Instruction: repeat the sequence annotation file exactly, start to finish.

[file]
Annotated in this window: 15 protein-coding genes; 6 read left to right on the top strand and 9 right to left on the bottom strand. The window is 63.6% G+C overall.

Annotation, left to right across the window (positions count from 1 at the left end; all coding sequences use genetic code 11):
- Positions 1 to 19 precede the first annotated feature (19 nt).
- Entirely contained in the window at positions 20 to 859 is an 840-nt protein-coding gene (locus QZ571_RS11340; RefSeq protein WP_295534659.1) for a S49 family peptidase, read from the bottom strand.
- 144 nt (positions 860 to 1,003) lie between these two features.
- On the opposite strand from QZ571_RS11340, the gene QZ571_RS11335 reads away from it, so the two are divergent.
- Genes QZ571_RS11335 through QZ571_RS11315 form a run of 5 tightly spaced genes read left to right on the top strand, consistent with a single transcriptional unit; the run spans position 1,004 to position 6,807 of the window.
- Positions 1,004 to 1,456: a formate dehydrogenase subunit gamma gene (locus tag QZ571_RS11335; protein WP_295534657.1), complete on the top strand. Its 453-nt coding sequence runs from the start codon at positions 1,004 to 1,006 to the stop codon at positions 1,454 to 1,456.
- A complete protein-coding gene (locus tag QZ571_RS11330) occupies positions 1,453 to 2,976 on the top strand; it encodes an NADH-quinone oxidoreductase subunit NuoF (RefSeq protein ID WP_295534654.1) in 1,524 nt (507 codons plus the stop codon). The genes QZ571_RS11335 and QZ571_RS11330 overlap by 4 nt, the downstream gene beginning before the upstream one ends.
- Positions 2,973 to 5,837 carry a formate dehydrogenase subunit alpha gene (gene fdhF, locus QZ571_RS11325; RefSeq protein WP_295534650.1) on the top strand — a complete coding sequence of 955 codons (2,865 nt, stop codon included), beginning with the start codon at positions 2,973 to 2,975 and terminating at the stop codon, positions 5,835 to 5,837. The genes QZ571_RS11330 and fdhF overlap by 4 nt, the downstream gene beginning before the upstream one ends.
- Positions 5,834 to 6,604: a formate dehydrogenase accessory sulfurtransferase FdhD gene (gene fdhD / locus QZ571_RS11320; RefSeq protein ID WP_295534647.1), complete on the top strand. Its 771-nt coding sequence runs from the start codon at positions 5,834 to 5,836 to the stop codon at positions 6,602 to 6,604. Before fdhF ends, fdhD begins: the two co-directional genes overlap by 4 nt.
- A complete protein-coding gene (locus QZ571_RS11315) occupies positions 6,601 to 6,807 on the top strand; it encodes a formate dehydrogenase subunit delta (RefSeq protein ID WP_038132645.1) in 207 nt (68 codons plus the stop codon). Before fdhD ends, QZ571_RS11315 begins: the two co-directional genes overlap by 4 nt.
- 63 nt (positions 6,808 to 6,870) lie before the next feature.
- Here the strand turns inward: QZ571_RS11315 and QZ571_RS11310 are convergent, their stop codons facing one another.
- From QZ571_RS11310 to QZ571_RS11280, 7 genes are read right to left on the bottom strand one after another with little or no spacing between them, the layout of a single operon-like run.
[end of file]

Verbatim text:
Annotated in this window: 15 protein-coding genes; 6 read left to right on the top strand and 9 right to left on the bottom strand. The window is 63.6% G+C overall.

Annotation, left to right across the window (positions count from 1 at the left end; all coding sequences use genetic code 11):
- Positions 1 to 19 precede the first annotated feature (19 nt).
- Entirely contained in the window at positions 20 to 859 is an 840-nt protein-coding gene (locus QZ571_RS11340; RefSeq protein WP_295534659.1) for a S49 family peptidase, read from the bottom strand.
- 144 nt (positions 860 to 1,003) lie between these two features.
- On the opposite strand from QZ571_RS11340, the gene QZ571_RS11335 reads away from it, so the two are divergent.
- Genes QZ571_RS11335 through QZ571_RS11315 form a run of 5 tightly spaced genes read left to right on the top strand, consistent with a single transcriptional unit; the run spans position 1,004 to position 6,807 of the window.
- Positions 1,004 to 1,456: a formate dehydrogenase subunit gamma gene (locus tag QZ571_RS11335; protein WP_295534657.1), complete on the top strand. Its 453-nt coding sequence runs from the start codon at positions 1,004 to 1,006 to the stop codon at positions 1,454 to 1,456.
- A complete protein-coding gene (locus tag QZ571_RS11330) occupies positions 1,453 to 2,976 on the top strand; it encodes an NADH-quinone oxidoreductase subunit NuoF (RefSeq protein ID WP_295534654.1) in 1,524 nt (507 codons plus the stop codon). The genes QZ571_RS11335 and QZ571_RS11330 overlap by 4 nt, the downstream gene beginning before the upstream one ends.
- Positions 2,973 to 5,837 carry a formate dehydrogenase subunit alpha gene (gene fdhF, locus QZ571_RS11325; RefSeq protein WP_295534650.1) on the top strand — a complete coding sequence of 955 codons (2,865 nt, stop codon included), beginning with the start codon at positions 2,973 to 2,975 and terminating at the stop codon, positions 5,835 to 5,837. The genes QZ571_RS11330 and fdhF overlap by 4 nt, the downstream gene beginning before the upstream one ends.
- Positions 5,834 to 6,604: a formate dehydrogenase accessory sulfurtransferase FdhD gene (gene fdhD / locus QZ571_RS11320; RefSeq protein ID WP_295534647.1), complete on the top strand. Its 771-nt coding sequence runs from the start codon at positions 5,834 to 5,836 to the stop codon at positions 6,602 to 6,604. Before fdhF ends, fdhD begins: the two co-directional genes overlap by 4 nt.
- A complete protein-coding gene (locus QZ571_RS11315) occupies positions 6,601 to 6,807 on the top strand; it encodes a formate dehydrogenase subunit delta (RefSeq protein ID WP_038132645.1) in 207 nt (68 codons plus the stop codon). Before fdhD ends, QZ571_RS11315 begins: the two co-directional genes overlap by 4 nt.
- 63 nt (positions 6,808 to 6,870) lie before the next feature.
- Here the strand turns inward: QZ571_RS11315 and QZ571_RS11310 are convergent, their stop codons facing one another.
- From QZ571_RS11310 to QZ571_RS11280, 7 genes are read right to left on the bottom strand one after another with little or no spacing between them, the layout of a single operon-like run.